As I pick up my daily paper in my driveway, I notice the sub-title first “JAILS FACE BURDEN OF CARING FOR MENTALLY ILL INMATES“…
I knew this would be one Sunday page to blog about! I took my meds (willing I may add) and started reading, and reading and reading the facts. The facts about our jail systems and the percentages of mentally ill make you sick. With about 700 in the Charlotte County Jail almost 289 have a diagnosed mental illness!
“At any time, we’re looking at approximately a third of our inmate population as… diagnosed with a mental illness”
“Jail is not where these people need to be, We’re not treatment providers.”
Says Maj. Earl Goodwyne Charlotte County Sheriff’s Office Bureau of Detention Commander.
I agree “these people,” people living/suffering with mental illnesses are in need of compassion and understanding, education and treatment. Not just pills and bars. Yet, “those people” as sad as this may sound are in the mental health system. It’s a dwindling system with many people on the outside never getting help and suffer in silence. It’s only the “squeaky wheels” the public nuance types that end up in the jails that are revolving doors.
Capt. Melissa Turney Charlotte Assistant Jail Commander states “Jail is a very short-term solution.”
How True Captain Turney is. If we all understand how the jail system is set-up, do you know the difference between jail and prison?
What’s The Difference Between Jail & Prison?
First by its nature, ALL jails are a “Revolving Door” since they are set up to house and operate on a short-term basis. Here’s what The Broward Sheriff’s Office which has 10th largest local jail system in the United States says:
Jails are most often run by sheriffs and/or local governments and are designed to hold individuals awaiting trial or are serving short sentences (in Florida, inmates serving 364 days or less serve their time in jail).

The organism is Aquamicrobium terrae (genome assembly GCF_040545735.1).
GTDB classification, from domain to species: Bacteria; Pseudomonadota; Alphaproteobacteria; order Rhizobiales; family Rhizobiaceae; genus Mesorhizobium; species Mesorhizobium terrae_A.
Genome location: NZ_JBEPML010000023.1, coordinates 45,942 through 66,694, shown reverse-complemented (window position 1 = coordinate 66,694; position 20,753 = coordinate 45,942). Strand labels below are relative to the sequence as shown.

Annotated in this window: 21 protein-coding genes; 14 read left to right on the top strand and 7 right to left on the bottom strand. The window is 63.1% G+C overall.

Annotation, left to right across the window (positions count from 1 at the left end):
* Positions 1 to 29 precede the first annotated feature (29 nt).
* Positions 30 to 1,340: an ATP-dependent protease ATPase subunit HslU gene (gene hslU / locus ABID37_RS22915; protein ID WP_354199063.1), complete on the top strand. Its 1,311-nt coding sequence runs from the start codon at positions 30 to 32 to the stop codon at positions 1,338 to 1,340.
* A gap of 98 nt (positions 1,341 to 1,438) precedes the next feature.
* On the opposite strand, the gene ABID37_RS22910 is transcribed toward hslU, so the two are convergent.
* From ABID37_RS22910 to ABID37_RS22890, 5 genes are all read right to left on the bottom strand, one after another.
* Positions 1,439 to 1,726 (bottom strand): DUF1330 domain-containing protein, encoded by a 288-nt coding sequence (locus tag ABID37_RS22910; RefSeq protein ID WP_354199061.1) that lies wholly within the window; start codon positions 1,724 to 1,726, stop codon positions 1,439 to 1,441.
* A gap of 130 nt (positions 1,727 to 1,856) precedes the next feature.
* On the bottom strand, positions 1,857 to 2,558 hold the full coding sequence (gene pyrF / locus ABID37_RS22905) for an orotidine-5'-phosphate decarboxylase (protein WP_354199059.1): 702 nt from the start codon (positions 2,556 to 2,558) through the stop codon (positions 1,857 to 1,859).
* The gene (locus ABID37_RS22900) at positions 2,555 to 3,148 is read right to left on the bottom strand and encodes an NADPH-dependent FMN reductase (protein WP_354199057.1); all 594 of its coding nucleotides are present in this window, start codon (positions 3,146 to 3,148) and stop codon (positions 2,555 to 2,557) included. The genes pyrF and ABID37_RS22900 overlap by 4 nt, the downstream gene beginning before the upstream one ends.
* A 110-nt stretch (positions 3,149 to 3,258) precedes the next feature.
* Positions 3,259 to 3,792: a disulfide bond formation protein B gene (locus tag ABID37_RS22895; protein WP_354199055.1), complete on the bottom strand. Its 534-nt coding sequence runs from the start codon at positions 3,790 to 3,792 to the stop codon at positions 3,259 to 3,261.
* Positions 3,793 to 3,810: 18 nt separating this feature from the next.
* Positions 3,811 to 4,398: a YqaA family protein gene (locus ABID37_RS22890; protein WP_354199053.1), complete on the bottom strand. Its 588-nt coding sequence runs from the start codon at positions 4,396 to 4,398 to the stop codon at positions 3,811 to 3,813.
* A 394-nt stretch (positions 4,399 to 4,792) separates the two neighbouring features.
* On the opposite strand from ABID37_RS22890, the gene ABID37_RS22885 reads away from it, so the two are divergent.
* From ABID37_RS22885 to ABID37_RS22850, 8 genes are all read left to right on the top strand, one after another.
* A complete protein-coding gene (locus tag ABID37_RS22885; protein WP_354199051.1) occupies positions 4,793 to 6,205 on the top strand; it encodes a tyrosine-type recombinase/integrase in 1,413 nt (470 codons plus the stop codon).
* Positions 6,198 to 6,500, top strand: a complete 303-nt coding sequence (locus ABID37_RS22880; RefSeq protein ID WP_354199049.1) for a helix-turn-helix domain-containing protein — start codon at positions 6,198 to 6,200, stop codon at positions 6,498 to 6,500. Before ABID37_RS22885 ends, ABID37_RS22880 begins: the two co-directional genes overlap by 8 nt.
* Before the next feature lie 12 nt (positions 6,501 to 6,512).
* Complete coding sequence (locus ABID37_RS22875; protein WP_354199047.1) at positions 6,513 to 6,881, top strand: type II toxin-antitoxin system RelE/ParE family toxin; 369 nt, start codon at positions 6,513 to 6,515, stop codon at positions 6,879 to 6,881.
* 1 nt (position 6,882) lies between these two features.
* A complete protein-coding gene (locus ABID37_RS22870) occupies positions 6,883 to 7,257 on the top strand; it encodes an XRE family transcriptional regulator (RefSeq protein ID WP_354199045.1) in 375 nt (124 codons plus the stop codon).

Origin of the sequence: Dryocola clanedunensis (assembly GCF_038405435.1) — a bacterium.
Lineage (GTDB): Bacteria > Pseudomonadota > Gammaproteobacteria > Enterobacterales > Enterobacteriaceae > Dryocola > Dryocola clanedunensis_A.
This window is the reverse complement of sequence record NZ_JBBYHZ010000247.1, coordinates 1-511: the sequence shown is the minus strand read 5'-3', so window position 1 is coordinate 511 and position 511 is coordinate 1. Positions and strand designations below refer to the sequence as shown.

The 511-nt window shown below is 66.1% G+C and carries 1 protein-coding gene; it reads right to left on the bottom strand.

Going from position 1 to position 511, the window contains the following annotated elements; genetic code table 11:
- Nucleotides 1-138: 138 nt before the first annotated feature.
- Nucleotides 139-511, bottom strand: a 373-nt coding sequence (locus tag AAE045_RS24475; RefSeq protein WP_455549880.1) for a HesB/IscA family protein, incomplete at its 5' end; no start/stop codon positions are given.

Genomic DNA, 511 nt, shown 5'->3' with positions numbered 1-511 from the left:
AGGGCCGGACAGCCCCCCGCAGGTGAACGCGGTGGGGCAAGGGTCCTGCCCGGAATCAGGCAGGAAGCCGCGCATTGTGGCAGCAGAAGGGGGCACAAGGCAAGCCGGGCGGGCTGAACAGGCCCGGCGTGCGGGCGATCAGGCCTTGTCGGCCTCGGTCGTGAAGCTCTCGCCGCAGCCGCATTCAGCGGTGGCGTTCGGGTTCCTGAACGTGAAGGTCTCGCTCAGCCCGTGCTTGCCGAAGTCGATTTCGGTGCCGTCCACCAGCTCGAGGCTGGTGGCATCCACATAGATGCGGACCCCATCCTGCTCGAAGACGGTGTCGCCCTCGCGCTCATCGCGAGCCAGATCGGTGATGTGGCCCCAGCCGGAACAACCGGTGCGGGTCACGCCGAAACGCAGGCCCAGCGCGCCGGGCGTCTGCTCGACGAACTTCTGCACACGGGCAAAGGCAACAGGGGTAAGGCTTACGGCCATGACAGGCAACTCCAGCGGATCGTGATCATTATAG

Prisons are operated by state governments and the Federal Bureau of Prisons (BOP) and are designed to hold individuals convicted of crimes.
Jails operate work release programs, boot camps, and other specialized services. They try to address educational needs, substance abuse needs, and vocational needs while managing inmate behavior. Inmate idleness contributes to management problems. – The Broward Sheriff’s Office http://sheriff.org/faqs
IN A PERFECT WORLD – Jails are set up to help the inmate educational needs, substance abuse needs, and vocational needs while managing inmate behavior…mental health needs. In this first part by ADAM KREGER the Roundtable article (Part Two is due out on Monday February 24th) paints a bleak story of the mentally ill in the jail system. You read how stretched thin many budgets really are and why the term Revolving Jail Door for the mentally ill who are diagnosed really fits the description.
Local Needs – Charlotte Behavioral Health Care
“State funding is shrinking. … The problem we have now is going to get worse.”
Says Jay Glynn, Charlotte Behavioral Health Care CEO.
Where can you go for help? There are places for mentally ill outside of jail. There are programs but as Assistant State Attorney and Charlotte County court chief Ronald C. Smith says they are stretched thin!
“We do have a Drug Court and a Mental Health Court, (Anyone can refer a person to those courts), But it takes a lot of things to get in there, because it’s almost a competitive situation…There aren’t enough openings…(between 20 and 30 people on probation or sentenced in the Mental Health Court at any one time). They are monitored, assisted and treated by Charlotte Behavioral Health Care – People that get that help for their condition won’t go back and commit more crimes.”
Charlotte Sun Newspaper
The following is a direct quote from: The Charlotte Sun Newspaper Sunday, February 23, 2014 Our Town Pg 11.
However Charlotte Behavioral Health Care — a mental health and substance abuse treatment facility in Punta Gorda — has lost more than $1 million in state funding over the past five years, according to CEO Jay Glynn.
“The recidivism rate (for Mental Health Court) is very good,” he said. “It’s a very successful program. The problem is, we don’t have enough beds for it. State funding keeps shrinking.” Glynn pointed out Florida ranks 49th of 50 states in terms of mental health funding. And even that allotted money is about to be cut.
“The problem we have now is going to get worse,” Glynn said. “Florida is now going to managed care statewide. Our area is going to get hit with this starting June 1. Why this is going to make things worse is because our Medicaid contracts are the only contracts we have that we’re making a profit on. Those are all going to be taken over by (health maintenance organizations) next year.”
He said his agency has calculated its estimated additional losses to be around $650,000. Glynn said surrounding counties will suffer too.
Unless things change, jails will continue to face the burden of caring for — or trying to care for— the mentally ill.